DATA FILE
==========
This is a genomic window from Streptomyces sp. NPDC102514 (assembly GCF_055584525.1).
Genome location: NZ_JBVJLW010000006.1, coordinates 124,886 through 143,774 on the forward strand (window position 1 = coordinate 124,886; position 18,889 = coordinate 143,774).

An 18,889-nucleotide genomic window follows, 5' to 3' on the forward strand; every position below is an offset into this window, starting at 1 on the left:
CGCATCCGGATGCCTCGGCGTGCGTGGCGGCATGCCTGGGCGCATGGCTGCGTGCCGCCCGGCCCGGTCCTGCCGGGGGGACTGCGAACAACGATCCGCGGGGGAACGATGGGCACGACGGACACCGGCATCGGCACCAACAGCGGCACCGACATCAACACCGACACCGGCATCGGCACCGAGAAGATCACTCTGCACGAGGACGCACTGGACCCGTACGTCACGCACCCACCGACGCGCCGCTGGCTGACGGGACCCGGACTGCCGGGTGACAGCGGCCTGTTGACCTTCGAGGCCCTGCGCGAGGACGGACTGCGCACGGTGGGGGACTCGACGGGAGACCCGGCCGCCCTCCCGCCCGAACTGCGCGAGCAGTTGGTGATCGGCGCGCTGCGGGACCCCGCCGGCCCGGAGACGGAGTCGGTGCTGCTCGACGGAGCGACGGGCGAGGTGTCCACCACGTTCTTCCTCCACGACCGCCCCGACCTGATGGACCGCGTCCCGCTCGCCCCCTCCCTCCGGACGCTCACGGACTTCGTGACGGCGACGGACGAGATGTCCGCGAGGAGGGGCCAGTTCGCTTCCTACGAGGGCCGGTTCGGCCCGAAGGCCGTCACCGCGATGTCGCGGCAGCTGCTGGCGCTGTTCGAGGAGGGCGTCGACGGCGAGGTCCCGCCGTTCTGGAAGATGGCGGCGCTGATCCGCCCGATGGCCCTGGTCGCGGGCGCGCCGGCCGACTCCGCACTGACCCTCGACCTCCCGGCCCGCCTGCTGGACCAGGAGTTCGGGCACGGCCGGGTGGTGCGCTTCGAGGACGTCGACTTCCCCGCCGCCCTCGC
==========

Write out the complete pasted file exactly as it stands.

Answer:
This is a genomic window from Streptomyces sp. NPDC102514 (assembly GCF_055584525.1).
Genome location: NZ_JBVJLW010000006.1, coordinates 124,886 through 143,774 on the forward strand (window position 1 = coordinate 124,886; position 18,889 = coordinate 143,774).

An 18,889-nucleotide genomic window follows, 5' to 3' on the forward strand; every position below is an offset into this window, starting at 1 on the left:
CGCATCCGGATGCCTCGGCGTGCGTGGCGGCATGCCTGGGCGCATGGCTGCGTGCCGCCCGGCCCGGTCCTGCCGGGGGGACTGCGAACAACGATCCGCGGGGGAACGATGGGCACGACGGACACCGGCATCGGCACCAACAGCGGCACCGACATCAACACCGACACCGGCATCGGCACCGAGAAGATCACTCTGCACGAGGACGCACTGGACCCGTACGTCACGCACCCACCGACGCGCCGCTGGCTGACGGGACCCGGACTGCCGGGTGACAGCGGCCTGTTGACCTTCGAGGCCCTGCGCGAGGACGGACTGCGCACGGTGGGGGACTCGACGGGAGACCCGGCCGCCCTCCCGCCCGAACTGCGCGAGCAGTTGGTGATCGGCGCGCTGCGGGACCCCGCCGGCCCGGAGACGGAGTCGGTGCTGCTCGACGGAGCGACGGGCGAGGTGTCCACCACGTTCTTCCTCCACGACCGCCCCGACCTGATGGACCGCGTCCCGCTCGCCCCCTCCCTCCGGACGCTCACGGACTTCGTGACGGCGACGGACGAGATGTCCGCGAGGAGGGGCCAGTTCGCTTCCTACGAGGGCCGGTTCGGCCCGAAGGCCGTCACCGCGATGTCGCGGCAGCTGCTGGCGCTGTTCGAGGAGGGCGTCGACGGCGAGGTCCCGCCGTTCTGGAAGATGGCGGCGCTGATCCGCCCGATGGCCCTGGTCGCGGGCGCGCCGGCCGACTCCGCACTGACCCTCGACCTCCCGGCCCGCCTGCTGGACCAGGAGTTCGGGCACGGCCGGGTGGTGCGCTTCGAGGACGTCGACTTCCCCGCCGCCCTCGC